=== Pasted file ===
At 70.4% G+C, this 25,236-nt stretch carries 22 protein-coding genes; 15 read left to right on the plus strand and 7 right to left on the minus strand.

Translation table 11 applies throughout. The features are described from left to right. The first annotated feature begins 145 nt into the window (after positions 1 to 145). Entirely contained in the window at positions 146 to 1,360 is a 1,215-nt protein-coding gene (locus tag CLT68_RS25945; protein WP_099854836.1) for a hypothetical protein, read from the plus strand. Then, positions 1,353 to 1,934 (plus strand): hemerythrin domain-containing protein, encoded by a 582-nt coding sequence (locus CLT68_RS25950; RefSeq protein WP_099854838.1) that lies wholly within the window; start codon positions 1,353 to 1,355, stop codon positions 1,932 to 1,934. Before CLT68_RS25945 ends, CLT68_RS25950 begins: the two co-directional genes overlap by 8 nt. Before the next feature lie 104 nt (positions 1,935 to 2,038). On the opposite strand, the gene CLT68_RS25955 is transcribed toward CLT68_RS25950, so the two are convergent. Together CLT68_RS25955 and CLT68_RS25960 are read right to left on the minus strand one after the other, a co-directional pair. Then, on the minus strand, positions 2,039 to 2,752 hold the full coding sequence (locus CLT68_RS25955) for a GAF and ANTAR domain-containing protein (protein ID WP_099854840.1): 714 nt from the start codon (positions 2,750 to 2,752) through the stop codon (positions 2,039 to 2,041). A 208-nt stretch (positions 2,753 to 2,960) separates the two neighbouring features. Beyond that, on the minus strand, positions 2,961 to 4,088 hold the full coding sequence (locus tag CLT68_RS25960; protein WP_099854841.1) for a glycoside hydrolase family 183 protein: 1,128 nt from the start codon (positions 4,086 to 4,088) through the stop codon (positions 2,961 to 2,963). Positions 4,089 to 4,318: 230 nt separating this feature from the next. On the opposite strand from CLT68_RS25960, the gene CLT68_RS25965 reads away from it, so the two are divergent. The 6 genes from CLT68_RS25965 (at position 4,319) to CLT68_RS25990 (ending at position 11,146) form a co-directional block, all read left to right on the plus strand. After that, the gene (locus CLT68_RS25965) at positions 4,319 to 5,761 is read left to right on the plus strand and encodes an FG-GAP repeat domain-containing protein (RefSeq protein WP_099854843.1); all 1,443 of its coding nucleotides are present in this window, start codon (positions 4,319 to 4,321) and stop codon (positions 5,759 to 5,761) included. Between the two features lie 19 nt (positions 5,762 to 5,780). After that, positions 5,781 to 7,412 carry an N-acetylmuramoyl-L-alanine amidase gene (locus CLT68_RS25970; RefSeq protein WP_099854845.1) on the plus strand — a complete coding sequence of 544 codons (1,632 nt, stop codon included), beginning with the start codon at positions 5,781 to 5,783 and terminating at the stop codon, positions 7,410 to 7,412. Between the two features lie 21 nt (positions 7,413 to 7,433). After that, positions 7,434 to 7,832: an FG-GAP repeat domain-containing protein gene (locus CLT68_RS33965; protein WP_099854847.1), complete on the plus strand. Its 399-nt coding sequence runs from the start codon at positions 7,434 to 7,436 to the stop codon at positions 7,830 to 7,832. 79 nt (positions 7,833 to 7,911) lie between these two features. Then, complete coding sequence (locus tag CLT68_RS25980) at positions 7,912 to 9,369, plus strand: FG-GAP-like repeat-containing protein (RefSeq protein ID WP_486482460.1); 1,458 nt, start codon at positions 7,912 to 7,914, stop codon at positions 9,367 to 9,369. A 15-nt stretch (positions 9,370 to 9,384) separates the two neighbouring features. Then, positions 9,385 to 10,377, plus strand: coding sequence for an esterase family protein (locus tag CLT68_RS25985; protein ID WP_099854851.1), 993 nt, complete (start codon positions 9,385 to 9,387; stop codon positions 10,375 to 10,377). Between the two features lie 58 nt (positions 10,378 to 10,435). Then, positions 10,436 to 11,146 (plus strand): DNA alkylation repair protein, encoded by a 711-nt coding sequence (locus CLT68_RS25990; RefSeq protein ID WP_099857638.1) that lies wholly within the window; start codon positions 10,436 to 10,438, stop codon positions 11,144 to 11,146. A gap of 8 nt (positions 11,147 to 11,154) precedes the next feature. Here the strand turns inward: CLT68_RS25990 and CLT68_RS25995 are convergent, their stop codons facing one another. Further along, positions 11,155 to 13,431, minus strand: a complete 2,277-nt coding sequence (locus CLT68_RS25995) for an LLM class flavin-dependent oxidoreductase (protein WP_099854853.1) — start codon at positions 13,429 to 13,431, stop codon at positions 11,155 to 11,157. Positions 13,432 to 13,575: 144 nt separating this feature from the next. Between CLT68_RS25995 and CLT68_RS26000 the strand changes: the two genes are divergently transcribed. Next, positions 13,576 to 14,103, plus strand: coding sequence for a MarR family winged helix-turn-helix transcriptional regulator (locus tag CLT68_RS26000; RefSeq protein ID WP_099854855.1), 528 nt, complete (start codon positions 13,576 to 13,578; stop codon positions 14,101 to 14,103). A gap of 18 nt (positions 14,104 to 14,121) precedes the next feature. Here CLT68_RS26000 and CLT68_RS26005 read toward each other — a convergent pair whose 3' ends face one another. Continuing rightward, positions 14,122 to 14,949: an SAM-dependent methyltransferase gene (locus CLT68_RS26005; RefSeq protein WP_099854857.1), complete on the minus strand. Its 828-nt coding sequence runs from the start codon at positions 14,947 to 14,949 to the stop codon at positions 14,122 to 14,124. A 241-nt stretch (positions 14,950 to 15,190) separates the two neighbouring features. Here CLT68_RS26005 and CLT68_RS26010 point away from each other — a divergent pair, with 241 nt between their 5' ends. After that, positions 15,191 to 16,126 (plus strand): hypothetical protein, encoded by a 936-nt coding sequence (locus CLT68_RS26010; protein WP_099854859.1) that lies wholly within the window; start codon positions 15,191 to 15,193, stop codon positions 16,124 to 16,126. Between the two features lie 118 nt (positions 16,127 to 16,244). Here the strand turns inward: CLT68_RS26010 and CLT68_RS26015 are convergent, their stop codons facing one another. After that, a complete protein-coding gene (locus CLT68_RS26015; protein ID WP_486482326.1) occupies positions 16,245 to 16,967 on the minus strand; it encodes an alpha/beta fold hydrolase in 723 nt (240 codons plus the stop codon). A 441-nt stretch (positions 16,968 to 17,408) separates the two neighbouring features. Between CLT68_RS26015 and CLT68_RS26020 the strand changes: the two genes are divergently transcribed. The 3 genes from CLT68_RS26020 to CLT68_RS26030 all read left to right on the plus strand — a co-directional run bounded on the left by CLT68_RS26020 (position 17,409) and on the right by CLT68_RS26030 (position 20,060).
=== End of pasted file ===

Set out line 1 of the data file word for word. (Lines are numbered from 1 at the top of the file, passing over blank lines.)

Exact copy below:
At 70.4% G+C, this 25,236-nt stretch carries 22 protein-coding genes; 15 read left to right on the plus strand and 7 right to left on the minus strand.